If musclebound, giants with increasingly ridiculous hair throwing punches and ki blasts about gets your power level rising then Xenoverse 2 may be your game of the year.
Xenoverse 2 tells the story of ‘you’ the newest recruit to the Time Patrollers – a group in the Dragon Ball world who help to protect the timeline from outside influences.
If this sounds like an excuse plot that’ll allow you to fight a whole host of iconic Dragon Ball baddies with your own custom made Z fighter then you’d be right and it’s awesome.
For fans of all things Dragon Ball, Xeonverse 2 is a joy, allowing players to literally step into the show and help Goku and his stupid haired friends save the Earth from the evil Frieza, Cell and Buu.
Rather than focus on adding new and exciting featured Dimps have concentrated on improving the core game-play and story, polishing the original Xenoverse engine and removing irritating bugs.
This makes the actual battles far more enjoyable and removes some of the original’s more Super Saiyan rage inducing moments.
Unfortunately for those less acquainted with the series who are looking for a deeper fighter, they’ll most likely be disappointed. The game features very little actual tactics and the combo system is paper thin.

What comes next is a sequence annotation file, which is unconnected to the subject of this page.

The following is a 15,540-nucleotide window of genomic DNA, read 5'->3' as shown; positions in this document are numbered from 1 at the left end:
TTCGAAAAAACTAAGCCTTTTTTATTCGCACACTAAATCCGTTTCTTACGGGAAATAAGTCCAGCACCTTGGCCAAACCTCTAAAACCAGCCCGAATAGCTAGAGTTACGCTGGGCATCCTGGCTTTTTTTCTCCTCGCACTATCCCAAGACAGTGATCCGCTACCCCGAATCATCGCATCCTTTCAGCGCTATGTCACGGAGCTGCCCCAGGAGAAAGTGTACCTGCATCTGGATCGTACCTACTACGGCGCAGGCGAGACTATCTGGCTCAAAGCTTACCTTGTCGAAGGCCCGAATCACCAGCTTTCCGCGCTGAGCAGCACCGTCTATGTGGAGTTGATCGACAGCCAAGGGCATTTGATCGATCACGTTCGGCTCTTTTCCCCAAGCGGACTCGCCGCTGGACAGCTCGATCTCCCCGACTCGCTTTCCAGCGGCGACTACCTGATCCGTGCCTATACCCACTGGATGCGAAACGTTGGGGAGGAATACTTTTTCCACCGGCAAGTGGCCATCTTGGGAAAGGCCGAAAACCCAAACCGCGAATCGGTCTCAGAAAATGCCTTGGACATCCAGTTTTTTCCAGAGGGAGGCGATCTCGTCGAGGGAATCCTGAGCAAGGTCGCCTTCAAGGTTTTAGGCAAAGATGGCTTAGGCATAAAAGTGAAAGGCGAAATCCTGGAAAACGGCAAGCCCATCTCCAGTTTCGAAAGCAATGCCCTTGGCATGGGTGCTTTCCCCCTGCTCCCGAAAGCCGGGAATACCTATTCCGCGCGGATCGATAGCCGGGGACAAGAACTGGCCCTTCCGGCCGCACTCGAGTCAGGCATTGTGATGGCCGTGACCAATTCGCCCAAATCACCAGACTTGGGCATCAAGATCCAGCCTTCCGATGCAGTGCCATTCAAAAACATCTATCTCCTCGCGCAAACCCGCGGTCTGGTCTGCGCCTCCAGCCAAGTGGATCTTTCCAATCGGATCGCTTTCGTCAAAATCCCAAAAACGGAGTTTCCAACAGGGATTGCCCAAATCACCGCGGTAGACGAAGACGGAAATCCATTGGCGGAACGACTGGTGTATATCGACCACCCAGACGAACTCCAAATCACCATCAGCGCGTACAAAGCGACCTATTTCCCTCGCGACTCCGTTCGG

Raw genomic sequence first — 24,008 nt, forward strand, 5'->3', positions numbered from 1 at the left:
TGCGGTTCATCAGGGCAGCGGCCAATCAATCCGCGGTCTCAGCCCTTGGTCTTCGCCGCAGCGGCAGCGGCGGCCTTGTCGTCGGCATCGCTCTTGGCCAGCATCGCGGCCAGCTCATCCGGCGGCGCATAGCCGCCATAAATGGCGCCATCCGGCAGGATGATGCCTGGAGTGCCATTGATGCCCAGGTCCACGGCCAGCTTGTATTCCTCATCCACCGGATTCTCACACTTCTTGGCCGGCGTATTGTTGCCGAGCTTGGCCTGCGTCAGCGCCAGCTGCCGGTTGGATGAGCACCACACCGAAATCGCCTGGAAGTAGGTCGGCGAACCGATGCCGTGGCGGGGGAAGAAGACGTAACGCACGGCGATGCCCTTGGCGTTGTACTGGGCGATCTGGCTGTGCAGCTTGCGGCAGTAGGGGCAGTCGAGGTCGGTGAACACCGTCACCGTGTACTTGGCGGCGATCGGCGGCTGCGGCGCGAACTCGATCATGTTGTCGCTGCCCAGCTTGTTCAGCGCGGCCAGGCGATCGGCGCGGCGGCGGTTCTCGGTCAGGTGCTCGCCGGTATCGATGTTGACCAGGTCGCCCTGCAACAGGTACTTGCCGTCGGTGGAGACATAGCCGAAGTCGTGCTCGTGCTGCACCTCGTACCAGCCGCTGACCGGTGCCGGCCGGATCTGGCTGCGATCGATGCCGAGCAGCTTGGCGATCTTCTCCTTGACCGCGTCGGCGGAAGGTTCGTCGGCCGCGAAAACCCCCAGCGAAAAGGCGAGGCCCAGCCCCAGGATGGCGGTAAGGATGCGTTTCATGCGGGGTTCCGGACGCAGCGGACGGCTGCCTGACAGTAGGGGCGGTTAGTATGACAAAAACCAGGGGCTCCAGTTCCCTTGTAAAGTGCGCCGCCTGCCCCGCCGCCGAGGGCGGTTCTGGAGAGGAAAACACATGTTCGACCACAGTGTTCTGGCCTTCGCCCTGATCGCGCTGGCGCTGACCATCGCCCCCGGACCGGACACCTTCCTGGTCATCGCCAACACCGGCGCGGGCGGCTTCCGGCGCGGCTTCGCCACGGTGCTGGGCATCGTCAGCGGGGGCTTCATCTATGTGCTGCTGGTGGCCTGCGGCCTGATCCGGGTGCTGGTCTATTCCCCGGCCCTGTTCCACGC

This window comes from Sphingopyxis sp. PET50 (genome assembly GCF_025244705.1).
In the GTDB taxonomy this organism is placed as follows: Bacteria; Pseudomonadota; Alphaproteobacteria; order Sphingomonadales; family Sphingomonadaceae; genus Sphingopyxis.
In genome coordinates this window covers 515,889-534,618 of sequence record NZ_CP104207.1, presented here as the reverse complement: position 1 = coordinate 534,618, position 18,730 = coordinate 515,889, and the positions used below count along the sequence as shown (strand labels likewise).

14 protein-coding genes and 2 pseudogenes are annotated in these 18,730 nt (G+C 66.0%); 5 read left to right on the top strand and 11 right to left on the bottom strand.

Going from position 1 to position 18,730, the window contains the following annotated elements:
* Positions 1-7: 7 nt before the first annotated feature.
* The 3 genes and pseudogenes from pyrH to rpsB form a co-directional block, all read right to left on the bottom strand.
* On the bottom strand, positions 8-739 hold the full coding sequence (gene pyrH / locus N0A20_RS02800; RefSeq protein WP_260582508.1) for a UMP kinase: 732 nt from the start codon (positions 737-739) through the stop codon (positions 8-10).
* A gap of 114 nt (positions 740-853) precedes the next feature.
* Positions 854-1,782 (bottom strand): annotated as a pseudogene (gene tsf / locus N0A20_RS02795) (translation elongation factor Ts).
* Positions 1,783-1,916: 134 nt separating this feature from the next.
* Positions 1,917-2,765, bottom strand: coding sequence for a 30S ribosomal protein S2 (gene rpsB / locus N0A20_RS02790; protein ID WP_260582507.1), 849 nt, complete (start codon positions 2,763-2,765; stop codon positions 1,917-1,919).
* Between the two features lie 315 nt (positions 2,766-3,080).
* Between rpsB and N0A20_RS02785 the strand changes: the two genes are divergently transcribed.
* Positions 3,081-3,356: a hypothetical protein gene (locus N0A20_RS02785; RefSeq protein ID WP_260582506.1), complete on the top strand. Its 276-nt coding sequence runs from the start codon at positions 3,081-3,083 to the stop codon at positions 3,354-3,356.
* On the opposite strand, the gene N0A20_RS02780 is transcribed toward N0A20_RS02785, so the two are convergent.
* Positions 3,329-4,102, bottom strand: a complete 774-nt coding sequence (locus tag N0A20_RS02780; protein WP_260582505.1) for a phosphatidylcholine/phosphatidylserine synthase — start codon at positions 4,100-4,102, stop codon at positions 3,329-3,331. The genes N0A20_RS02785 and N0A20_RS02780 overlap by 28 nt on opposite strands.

Complicating matters further is the rather irritating difficulty curve, while some missions are an absolute breeze if you have higher stats than your opponent, others are so needlessly hard they’ll have you grinding your teeth together so hard you’ll be at risk of reducing them to a fine powder.
In one particular annoying fight I got caught in an unbreakable loop, constantly being bashed against the arena’s invisible barrier by Frieza’s bigger meaner brother Cooler until I died, which was less than fun.
Mechanics aside, where Xenoverse 2 excels most is in its story which – while not particularly detailed (it’s basically the same Dragon Ball plot we’ve been playing forever) – is made interesting again by the introduction of the time changes.
These fun little moments see villain team-ups that were previously banished to the dark realm of fan fiction finally come to life and they’re delightfully entertaining if a little puzzling at times.
The game has a wonderfully developed character creation system which, while not on the level of Skyrim or Fallout, is more than robust enough to make the fighter of your dreams a reality.
While the story’s definitely the main draw of Xenoverse the game’s absolutely full of content from fetch missions and minigames in the world’s hub to online battles with your very own digital rival.
One of the more fun additions is the inclusion of a raid-like system called a boss battle. This mode sees six fighters enter an arena and fight a beefed up ‘boss’ character.
This isn’t just a six on one punch fest, there are actual mechanics involved which reminded me of World of Warcraft’s later dungeons, and challenges players to free their comrades from mind control and fight doppelgangers before they can beat the boss.
While Xenoverse 2 isn’t perfect, it is a fun, engaging experience that’ll have Dragon Ball fans wishing for more.